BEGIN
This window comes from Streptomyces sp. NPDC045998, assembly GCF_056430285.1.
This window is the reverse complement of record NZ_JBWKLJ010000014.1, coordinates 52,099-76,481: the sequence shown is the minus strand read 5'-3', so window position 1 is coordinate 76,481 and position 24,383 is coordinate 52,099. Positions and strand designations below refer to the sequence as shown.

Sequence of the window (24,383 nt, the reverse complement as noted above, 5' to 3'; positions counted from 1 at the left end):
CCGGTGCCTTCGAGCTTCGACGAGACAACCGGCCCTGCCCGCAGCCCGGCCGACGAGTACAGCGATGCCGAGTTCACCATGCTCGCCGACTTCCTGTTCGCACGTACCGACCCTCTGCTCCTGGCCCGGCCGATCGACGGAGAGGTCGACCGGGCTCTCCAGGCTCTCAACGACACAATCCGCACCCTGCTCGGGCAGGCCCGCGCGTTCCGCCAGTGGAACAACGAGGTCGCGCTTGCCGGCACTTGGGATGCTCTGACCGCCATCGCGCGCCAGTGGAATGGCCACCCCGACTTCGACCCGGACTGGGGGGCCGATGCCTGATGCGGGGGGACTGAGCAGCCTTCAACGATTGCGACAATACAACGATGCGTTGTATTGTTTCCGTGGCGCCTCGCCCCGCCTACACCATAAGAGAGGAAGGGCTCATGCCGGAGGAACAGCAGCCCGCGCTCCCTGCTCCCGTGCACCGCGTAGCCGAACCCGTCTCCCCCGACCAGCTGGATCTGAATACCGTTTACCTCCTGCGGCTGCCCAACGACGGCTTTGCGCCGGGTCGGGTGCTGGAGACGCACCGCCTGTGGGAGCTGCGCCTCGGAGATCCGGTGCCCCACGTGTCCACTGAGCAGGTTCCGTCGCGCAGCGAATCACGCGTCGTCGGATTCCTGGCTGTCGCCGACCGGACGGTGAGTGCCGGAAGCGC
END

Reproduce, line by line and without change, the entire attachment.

This window comes from Streptomyces sp. NPDC045998, assembly GCF_056430285.1.
This window is the reverse complement of record NZ_JBWKLJ010000014.1, coordinates 52,099-76,481: the sequence shown is the minus strand read 5'-3', so window position 1 is coordinate 76,481 and position 24,383 is coordinate 52,099. Positions and strand designations below refer to the sequence as shown.

Sequence of the window (24,383 nt, the reverse complement as noted above, 5' to 3'; positions counted from 1 at the left end):
CCGGTGCCTTCGAGCTTCGACGAGACAACCGGCCCTGCCCGCAGCCCGGCCGACGAGTACAGCGATGCCGAGTTCACCATGCTCGCCGACTTCCTGTTCGCACGTACCGACCCTCTGCTCCTGGCCCGGCCGATCGACGGAGAGGTCGACCGGGCTCTCCAGGCTCTCAACGACACAATCCGCACCCTGCTCGGGCAGGCCCGCGCGTTCCGCCAGTGGAACAACGAGGTCGCGCTTGCCGGCACTTGGGATGCTCTGACCGCCATCGCGCGCCAGTGGAATGGCCACCCCGACTTCGACCCGGACTGGGGGGCCGATGCCTGATGCGGGGGGACTGAGCAGCCTTCAACGATTGCGACAATACAACGATGCGTTGTATTGTTTCCGTGGCGCCTCGCCCCGCCTACACCATAAGAGAGGAAGGGCTCATGCCGGAGGAACAGCAGCCCGCGCTCCCTGCTCCCGTGCACCGCGTAGCCGAACCCGTCTCCCCCGACCAGCTGGATCTGAATACCGTTTACCTCCTGCGGCTGCCCAACGACGGCTTTGCGCCGGGTCGGGTGCTGGAGACGCACCGCCTGTGGGAGCTGCGCCTCGGAGATCCGGTGCCCCACGTGTCCACTGAGCAGGTTCCGTCGCGCAGCGAATCACGCGTCGTCGGATTCCTGGCTGTCGCCGACCGGACGGTGAGTGCCGGAAGCGC